The RG-33 Mine Resistant Ambush Protected Vehicle (MRAP) was developed by a South African subsidiary of BAE Systems, then modified/adapted for the U.S. military MRAP program. It is also referred to as the Medium Mine Protected Vehicle (MMPV) under an Army program of that name.
First prototype RG-33 vehicles for U.S. military use were delivered 26 January 2007. RG-33 production was completed in November 2008 with about 3200 total units delivered.
The bus-like RG-33 Mine Resistant Ambush Protected Vehicle (MRAP) starts with a blast-resistant, monocoque V-shaped hull design, capped by an upper body with significant interior volume for crew and mission equipment. The chassis was adapted from the Unimog, a design inherited from the RG-31 MRAP (based on the South African Mamba). Steel armor and transparent armor (bullet-resistant glass), along with seating and other interior elements, provide protection from small arms fire (rifles and machine guns) as well as mines, IEDs and other explosives.
There are multiple versions of the RG-33 that were acquired by the U.S. military (as well as other BAE versions that were not acquired), in two basic configurations (4x4 and 6x6):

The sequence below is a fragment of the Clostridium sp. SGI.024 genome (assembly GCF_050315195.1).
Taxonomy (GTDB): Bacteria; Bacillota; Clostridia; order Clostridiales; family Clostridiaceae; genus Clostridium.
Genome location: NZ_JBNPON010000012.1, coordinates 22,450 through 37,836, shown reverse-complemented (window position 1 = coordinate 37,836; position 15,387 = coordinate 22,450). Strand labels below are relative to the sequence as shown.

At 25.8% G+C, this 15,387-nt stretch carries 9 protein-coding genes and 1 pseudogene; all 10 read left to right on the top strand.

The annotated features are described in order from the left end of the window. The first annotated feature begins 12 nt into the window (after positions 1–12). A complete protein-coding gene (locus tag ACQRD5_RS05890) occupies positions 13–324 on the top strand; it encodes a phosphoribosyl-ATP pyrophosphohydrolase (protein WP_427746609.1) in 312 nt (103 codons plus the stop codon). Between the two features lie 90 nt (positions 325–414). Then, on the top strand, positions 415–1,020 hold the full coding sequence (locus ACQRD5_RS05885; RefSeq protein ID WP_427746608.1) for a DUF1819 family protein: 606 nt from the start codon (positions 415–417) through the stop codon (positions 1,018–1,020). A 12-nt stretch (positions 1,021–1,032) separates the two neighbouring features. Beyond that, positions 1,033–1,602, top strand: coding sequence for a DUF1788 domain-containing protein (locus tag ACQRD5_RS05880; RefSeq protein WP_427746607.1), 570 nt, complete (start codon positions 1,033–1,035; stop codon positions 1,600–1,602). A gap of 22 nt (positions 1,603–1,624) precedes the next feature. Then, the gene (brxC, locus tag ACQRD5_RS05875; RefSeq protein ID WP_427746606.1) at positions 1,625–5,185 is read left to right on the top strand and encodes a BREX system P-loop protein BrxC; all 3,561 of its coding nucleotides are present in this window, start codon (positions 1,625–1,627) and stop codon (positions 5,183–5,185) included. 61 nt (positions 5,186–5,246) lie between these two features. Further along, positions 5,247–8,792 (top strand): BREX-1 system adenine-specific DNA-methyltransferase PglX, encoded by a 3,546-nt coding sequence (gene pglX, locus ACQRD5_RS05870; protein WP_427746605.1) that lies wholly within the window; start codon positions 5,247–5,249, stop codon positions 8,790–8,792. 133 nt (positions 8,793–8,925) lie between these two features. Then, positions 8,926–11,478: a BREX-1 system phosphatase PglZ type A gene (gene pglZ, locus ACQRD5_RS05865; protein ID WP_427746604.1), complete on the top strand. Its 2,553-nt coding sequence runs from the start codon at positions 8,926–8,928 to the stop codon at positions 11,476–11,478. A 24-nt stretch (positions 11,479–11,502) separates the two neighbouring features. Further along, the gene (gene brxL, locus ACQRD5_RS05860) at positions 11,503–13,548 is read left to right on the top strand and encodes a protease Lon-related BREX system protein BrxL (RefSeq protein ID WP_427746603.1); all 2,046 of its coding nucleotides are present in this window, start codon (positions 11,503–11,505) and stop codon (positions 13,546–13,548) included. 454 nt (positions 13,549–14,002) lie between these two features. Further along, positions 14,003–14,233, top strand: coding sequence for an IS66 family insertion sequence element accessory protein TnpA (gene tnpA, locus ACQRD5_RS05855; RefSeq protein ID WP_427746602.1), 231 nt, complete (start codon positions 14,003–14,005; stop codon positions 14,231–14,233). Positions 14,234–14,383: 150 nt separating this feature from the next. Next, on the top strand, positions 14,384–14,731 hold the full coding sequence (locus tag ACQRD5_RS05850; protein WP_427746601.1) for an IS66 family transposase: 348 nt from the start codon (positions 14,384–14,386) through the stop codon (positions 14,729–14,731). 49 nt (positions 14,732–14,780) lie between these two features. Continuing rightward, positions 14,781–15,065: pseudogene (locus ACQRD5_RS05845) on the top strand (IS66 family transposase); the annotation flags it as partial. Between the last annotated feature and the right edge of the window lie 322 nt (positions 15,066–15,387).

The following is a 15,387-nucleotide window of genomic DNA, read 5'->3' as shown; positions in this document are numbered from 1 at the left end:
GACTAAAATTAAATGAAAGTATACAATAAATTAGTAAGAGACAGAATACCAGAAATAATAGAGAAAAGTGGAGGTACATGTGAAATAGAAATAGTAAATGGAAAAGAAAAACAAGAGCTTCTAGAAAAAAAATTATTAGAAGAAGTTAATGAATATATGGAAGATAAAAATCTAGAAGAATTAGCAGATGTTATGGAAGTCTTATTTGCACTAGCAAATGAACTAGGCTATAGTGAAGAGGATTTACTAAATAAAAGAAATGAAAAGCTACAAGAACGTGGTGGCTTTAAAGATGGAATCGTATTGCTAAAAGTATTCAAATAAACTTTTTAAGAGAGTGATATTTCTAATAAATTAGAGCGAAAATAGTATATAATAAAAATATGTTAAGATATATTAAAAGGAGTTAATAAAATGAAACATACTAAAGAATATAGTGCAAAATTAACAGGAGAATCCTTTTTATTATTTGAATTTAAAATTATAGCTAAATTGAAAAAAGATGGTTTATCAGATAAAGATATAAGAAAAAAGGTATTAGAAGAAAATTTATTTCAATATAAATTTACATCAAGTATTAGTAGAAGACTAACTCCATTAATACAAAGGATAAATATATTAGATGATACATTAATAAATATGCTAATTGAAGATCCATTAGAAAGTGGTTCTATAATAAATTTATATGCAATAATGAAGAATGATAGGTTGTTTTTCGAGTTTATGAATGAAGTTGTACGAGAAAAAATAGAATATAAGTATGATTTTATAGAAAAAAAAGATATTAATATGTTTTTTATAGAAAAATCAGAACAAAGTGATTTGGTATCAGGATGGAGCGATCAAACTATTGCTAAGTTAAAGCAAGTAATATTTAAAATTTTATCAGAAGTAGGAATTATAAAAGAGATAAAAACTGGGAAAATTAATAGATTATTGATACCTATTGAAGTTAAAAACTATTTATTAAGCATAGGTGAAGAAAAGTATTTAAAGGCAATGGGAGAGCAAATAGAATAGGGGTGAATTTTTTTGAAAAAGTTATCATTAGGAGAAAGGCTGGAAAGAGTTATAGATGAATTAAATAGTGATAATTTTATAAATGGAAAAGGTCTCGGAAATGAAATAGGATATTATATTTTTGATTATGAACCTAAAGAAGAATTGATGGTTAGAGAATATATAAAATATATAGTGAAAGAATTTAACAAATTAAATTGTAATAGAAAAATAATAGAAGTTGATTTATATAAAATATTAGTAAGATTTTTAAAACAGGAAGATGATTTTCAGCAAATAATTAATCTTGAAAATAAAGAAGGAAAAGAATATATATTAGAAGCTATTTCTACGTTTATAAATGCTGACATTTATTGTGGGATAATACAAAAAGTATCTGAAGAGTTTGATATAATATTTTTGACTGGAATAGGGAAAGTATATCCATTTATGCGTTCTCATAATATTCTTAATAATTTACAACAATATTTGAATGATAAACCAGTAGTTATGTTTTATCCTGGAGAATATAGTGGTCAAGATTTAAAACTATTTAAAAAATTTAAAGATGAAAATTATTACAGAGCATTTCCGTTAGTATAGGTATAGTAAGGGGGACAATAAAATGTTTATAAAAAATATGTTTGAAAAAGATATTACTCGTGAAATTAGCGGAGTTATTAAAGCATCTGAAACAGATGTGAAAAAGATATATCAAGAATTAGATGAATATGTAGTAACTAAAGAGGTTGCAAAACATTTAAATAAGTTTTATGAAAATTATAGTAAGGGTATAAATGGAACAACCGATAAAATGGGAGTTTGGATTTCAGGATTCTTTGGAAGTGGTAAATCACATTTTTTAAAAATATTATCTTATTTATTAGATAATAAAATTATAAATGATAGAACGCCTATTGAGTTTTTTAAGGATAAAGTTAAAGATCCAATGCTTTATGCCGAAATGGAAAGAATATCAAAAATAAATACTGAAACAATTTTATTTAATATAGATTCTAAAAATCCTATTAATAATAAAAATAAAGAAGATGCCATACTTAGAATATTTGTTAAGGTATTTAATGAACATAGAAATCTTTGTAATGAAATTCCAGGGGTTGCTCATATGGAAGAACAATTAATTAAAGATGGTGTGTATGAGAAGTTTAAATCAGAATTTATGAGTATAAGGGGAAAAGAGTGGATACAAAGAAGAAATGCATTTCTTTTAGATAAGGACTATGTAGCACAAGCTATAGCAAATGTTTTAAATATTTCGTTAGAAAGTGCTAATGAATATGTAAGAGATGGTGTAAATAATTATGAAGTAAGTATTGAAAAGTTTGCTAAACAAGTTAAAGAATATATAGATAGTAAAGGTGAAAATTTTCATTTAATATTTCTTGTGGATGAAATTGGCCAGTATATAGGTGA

MRAP Category I RG-33 4x4
RG-33 USSOCOM Plus
MRAP Category II RG-33L 6x6
RG-33L Heavy Armored Ground Ambulance (HAGA)
RG-33L HAGA Plus
RG-33L USSOCOM Armored Utility Vehicle (AUV)
RG-33 MRAP optional features include run-flat tires and the EOD robotic arm for investigating roadside objects as well as add-on armor, hydraulic rear ramp, medical equipment, 70KW auxiliary power unit, 120/240 AC import/export power, thermal driver’s vision enhancer, taillight camera, central tire inflation system, transparent armor Gun Shield and remote weapon systems.
The Plus-variant vehicles include passive applique armor protection against Explosively Formed Penetrators (EFPs) as required by MRAP II. The SOCOM-variant vehicles provide special operations forces with a remote weapons system, a thermal driver's vision enhancer and a more robust communication system.
In theater, RG-33 MRAP drivers take a week-long 40 hour course which includes familiarization with the communications systems, disabled vehicle procedures, proper use of the rear door assist, rollover drills and, of course, the weapons system. A disabled RG-33 is recoverable by another RG33.
Personnel from Combined Joint Special Operations Task Force-Arabian Peninsula, cross a highway median in order to avoid unnecessary stoppage during a convoy of then-new RG-33L MRAPs, Baghdad, Iraq, 2 June 2008.
1LT Ben Robinson, platoon leader of 4th Platoon, Alpha Company, 1st Battalion, 30th Infantry Regiment, 2nd Brigade Combat Team, 3rd Infantry Division, U.S. Army, conducts a survey of a RG-33L MRAP, New Dibaghtapa, Iraq, 10 Feb 2010.